50,000 (or More) Shades of Gray: Why Disabilities Have No Right or Wrong Answers

Hello, readers,

I have returned, after a long absence of readjusting to graduate school, doing homework, working with my online creative writing group, and nursing a blistered foot (ouch!) And I’m glad to be back, because lately, ideas for posts have been surprising me at every turn. For instance, the idea for today’s post came from that blistered foot, or shall I say, blistered toe.

Yes, that’s right. My entire foot hurts because its smallest toe has two big, bursting, bleeding blisters. That’s because I have a love-hate relationship with my pedometer, and often get far beyond the federally stated goal of 10,000 steps a day just walking around my campus. It’s also because, as I explained to a health center nurse or two, my case of CP means that all my walking pressure goes to my toes, not my heels.

The medical world would say–although thankfully, no one at the health center did–that this way of walking is “wrong.” In fact, for most of my life, I was told that. My way of walking was the “wrong” way. It looked bad. It wasn’t fast enough or good enough, or healthy. That’s why I wore leg braces, of various sizes and heights, for fourteen years, including, for a short time, in bed. (I do not recommend trying to sleep in them, even if they are patterned with pink, purple, and green butterflies). It’s why I went to physical therapy once a month for fourteen years and was assigned “special” exercises, why my parents nagged at me to walk heel-toe in public and private, and why, for a brief time, I wore straps around my legs.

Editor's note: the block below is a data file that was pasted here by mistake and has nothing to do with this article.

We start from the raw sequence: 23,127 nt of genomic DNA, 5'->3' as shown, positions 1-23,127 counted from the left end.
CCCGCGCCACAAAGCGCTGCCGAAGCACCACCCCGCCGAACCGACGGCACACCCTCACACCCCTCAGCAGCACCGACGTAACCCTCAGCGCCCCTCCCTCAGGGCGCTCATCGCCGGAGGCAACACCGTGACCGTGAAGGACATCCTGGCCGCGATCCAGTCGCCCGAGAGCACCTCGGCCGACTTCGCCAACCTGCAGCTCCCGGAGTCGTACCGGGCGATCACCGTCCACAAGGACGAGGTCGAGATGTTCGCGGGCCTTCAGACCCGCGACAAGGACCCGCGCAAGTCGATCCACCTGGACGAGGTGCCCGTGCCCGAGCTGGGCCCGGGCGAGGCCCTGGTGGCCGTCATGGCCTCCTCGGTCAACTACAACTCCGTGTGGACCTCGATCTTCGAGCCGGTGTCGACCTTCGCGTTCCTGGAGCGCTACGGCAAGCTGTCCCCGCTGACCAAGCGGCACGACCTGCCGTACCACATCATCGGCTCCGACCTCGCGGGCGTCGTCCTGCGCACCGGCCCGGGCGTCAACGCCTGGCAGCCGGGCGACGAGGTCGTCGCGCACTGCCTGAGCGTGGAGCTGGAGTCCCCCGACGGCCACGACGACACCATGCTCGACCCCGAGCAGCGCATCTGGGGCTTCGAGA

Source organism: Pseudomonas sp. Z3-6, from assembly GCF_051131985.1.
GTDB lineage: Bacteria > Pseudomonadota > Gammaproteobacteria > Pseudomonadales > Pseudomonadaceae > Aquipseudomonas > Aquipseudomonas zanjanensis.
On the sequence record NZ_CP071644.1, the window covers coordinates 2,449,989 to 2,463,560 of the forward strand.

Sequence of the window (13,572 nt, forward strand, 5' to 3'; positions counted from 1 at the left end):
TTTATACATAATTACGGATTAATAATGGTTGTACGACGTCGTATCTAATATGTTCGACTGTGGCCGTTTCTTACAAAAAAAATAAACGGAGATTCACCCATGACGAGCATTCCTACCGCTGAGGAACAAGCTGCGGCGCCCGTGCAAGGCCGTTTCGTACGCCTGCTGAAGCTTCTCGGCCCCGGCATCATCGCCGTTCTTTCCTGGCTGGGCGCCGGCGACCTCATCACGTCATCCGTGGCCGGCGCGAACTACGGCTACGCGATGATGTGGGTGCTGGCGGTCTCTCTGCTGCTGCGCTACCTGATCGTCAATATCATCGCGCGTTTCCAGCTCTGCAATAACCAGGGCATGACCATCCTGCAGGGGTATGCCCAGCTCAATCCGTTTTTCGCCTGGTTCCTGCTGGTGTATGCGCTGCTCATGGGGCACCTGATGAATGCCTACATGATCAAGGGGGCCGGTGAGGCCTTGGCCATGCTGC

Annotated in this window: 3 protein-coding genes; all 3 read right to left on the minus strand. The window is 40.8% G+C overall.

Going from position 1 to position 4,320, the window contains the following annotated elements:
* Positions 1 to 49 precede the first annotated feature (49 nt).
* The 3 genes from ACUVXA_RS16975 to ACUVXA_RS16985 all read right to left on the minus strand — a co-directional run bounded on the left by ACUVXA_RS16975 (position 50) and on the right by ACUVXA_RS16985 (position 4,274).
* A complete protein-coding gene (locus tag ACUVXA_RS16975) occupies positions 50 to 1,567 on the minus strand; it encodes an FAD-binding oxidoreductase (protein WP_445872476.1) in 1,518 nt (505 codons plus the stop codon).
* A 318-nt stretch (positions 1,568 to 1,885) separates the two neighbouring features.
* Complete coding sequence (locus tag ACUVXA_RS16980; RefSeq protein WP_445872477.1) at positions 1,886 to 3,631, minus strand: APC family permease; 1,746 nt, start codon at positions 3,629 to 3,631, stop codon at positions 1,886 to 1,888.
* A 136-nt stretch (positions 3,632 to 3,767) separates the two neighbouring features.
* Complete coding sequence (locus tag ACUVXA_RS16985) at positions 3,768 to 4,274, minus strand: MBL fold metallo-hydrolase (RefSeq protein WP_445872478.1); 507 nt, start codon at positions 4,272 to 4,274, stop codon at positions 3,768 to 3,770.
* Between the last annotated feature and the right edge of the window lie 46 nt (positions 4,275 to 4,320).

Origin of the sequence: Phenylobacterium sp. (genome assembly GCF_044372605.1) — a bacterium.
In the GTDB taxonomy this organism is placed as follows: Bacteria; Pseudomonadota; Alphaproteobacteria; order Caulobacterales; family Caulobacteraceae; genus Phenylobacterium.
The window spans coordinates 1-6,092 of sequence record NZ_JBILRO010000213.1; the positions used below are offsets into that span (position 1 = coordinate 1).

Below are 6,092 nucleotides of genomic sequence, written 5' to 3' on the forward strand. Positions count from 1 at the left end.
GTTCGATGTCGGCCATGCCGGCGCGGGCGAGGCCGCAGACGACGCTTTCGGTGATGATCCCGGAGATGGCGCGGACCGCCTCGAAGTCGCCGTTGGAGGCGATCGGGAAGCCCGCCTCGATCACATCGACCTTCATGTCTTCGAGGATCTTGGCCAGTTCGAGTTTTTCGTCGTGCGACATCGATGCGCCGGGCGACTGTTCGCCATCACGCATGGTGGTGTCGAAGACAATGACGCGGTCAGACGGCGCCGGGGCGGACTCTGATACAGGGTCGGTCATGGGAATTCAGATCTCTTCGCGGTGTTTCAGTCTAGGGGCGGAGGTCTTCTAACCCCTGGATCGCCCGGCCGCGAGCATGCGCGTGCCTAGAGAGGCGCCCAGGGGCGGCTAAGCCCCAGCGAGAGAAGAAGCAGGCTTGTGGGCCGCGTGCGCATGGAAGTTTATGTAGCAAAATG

Now of course, some of you are probably saying, “What’s wrong with all that?” And some of you might even claim that, without those interventions, I wouldn’t be walking at all today. Some of you might even wonder if I set myself up for my current pain because I didn’t respond “correctly” to those interventions. And if any of that is going through your head, that’s fine. The tools I mentioned are based on medical research and can, I suppose, be somewhat helpful. But the problem here is not with the tools themselves. It’s with the medical model of disability. The one that says, if you don’t walk a certain way, you have to wear “special” braces that hold your feet in the right position, so it can be “fixed.”

But what happens when you take the braces off? Right–your feet return to their original position. I would argue, the natural position.

Or, let’s look at the example of a person with a disability who has a mild to moderate speech impediment. They’re made to go to speech therapy and sit, watching the lips and tongue of a person who talks the “right” way, until they can imitate that person’s speech. But often, the speech is still imperfect–and still gets corrected. Or, when that person goes home, they will either stop talking (because they’ve received the message that they shouldn’t bother), or return to talking in the way that is natural for them.